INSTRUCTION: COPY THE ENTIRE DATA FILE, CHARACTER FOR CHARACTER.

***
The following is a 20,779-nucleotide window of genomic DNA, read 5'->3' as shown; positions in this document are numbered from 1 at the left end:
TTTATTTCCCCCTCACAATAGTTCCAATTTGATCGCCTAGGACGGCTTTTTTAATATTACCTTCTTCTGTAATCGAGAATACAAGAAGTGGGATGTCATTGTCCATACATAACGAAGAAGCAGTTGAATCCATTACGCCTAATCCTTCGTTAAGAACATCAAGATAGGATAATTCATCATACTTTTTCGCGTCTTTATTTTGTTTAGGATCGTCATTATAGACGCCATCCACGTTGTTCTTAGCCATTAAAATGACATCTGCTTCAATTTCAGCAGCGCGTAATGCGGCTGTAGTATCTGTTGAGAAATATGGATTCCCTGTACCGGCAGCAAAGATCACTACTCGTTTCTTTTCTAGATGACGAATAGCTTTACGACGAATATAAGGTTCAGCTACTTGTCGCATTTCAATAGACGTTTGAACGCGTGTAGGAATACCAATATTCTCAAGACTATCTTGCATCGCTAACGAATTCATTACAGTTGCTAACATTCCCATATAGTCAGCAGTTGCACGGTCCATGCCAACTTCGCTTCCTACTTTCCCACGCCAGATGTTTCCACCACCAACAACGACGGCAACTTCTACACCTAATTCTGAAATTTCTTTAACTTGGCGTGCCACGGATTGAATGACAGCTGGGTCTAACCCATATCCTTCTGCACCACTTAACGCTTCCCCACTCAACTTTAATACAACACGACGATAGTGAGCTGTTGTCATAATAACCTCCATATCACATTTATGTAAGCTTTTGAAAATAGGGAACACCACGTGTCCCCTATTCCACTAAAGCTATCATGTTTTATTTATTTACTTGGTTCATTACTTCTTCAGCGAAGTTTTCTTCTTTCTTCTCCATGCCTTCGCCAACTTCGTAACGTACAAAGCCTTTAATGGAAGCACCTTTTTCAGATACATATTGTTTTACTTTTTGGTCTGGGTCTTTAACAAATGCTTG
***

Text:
The following is a 20,779-nucleotide window of genomic DNA, read 5'->3' as shown; positions in this document are numbered from 1 at the left end:
TTTATTTCCCCCTCACAATAGTTCCAATTTGATCGCCTAGGACGGCTTTTTTAATATTACCTTCTTCTGTAATCGAGAATACAAGAAGTGGGATGTCATTGTCCATACATAACGAAGAAGCAGTTGAATCCATTACGCCTAATCCTTCGTTAAGAACATCAAGATAGGATAATTCATCATACTTTTTCGCGTCTTTATTTTGTTTAGGATCGTCATTATAGACGCCATCCACGTTGTTCTTAGCCATTAAAATGACATCTGCTTCAATTTCAGCAGCGCGTAATGCGGCTGTAGTATCTGTTGAGAAATATGGATTCCCTGTACCGGCAGCAAAGATCACTACTCGTTTCTTTTCTAGATGACGAATAGCTTTACGACGAATATAAGGTTCAGCTACTTGTCGCATTTCAATAGACGTTTGAACGCGTGTAGGAATACCAATATTCTCAAGACTATCTTGCATCGCTAACGAATTCATTACAGTTGCTAACATTCCCATATAGTCAGCAGTTGCACGGTCCATGCCAACTTCGCTTCCTACTTTCCCACGCCAGATGTTTCCACCACCAACAACGACGGCAACTTCTACACCTAATTCTGAAATTTCTTTAACTTGGCGTGCCACGGATTGAATGACAGCTGGGTCTAACCCATATCCTTCTGCACCACTTAACGCTTCCCCACTCAACTTTAATACAACACGACGATAGTGAGCTGTTGTCATAATAACCTCCATATCACATTTATGTAAGCTTTTGAAAATAGGGAACACCACGTGTCCCCTATTCCACTAAAGCTATCATGTTTTATTTATTTACTTGGTTCATTACTTCTTCAGCGAAGTTTTCTTCTTTCTTCTCCATGCCTTCGCCAACTTCGTAACGTACAAAGCCTTTAATGGAAGCACCTTTTTCAGATACATATTGTTTTACTTTTTGGTCTGGGTCTTTAACAAATGCTTG